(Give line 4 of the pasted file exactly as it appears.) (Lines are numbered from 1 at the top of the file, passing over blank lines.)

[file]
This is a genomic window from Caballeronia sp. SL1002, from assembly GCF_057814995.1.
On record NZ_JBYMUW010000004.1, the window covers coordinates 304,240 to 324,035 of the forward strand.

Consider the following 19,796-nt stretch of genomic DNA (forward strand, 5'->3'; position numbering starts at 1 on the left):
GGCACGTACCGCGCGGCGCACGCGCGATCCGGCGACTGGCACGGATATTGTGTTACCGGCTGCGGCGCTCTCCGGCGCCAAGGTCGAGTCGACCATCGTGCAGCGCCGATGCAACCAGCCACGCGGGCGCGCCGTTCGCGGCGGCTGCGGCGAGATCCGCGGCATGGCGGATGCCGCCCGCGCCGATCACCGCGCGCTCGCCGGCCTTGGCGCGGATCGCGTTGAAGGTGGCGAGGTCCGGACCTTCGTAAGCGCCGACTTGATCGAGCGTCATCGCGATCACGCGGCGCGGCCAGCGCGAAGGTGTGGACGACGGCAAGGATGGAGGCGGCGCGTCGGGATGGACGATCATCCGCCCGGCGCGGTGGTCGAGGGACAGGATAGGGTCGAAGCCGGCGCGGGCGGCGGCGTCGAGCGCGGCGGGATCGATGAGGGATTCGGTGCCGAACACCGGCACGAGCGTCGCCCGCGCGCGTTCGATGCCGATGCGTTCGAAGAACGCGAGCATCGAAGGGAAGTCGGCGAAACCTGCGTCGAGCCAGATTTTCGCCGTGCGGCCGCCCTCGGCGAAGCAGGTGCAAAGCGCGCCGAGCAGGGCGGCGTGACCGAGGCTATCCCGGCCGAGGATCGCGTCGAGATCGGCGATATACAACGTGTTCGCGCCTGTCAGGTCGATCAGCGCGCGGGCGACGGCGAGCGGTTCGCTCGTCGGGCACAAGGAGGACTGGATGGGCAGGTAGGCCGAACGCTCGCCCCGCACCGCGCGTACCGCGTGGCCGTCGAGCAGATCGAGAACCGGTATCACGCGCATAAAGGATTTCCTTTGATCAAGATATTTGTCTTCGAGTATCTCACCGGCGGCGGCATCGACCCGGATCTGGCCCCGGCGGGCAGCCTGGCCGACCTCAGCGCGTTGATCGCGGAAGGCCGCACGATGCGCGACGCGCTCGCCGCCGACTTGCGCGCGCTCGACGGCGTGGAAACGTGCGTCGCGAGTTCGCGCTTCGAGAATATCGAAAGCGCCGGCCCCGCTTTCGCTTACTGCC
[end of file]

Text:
GGCACGTACCGCGCGGCGCACGCGCGATCCGGCGACTGGCACGGATATTGTGTTACCGGCTGCGGCGCTCTCCGGCGCCAAGGTCGAGTCGACCATCGTGCAGCGCCGATGCAACCAGCCACGCGGGCGCGCCGTTCGCGGCGGCTGCGGCGAGATCCGCGGCATGGCGGATGCCGCCCGCGCCGATCACCGCGCGCTCGCCGGCCTTGGCGCGGATCGCGTTGAAGGTGGCGAGGTCCGGACCTTCGTAAGCGCCGACTTGATCGAGCGTCATCGCGATCACGCGGCGCGGCCAGCGCGAAGGTGTGGACGACGGCAAGGATGGAGGCGGCGCGTCGGGATGGACGATCATCCGCCCGGCGCGGTGGTCGAGGGACAGGATAGGGTCGAAGCCGGCGCGGGCGGCGGCGTCGAGCGCGGCGGGATCGATGAGGGATTCGGTGCCGAACACCGGCACGAGCGTCGCCCGCGCGCGTTCGATGCCGATGCGTTCGAAGAACGCGAGCATCGAAGGGAAGTCGGCGAAACCTGCGTCGAGCCAGATTTTCGCCGTGCGGCCGCCCTCGGCGAAGCAGGTGCAAAGCGCGCCGAGCAGGGCGGCGTGACCGAGGCTATCCCGGCCGAGGATCGCGTCGAGATCGGCGATATACAACGTGTTCGCGCCTGTCAGGTCGATCAGCGCGCGGGCGACGGCGAGCGGTTCGCTCGTCGGGCACAAGGAGGACTGGATGGGCAGGTAGGCCGAACGCTCGCCCCGCACCGCGCGTACCGCGTGGCCGTCGAGCAGATCGAGAACCGGTATCACGCGCATAAAGGATTTCCTTTGATCAAGATATTTGTCTTCGAGTATCTCACCGGCGGCGGCATCGACCCGGATCTGGCCCCGGCGGGCAGCCTGGCCGACCTCAGCGCGTTGATCGCGGAAGGCCGCACGATGCGCGACGCGCTCGCCGCCGACTTGCGCGCGCTCGACGGCGTGGAAACGTGCGTCGCGAGTTCGCGCTTCGAGAATATCGAAAGCGCCGGCCCCGCTTTCGCTTACTGCC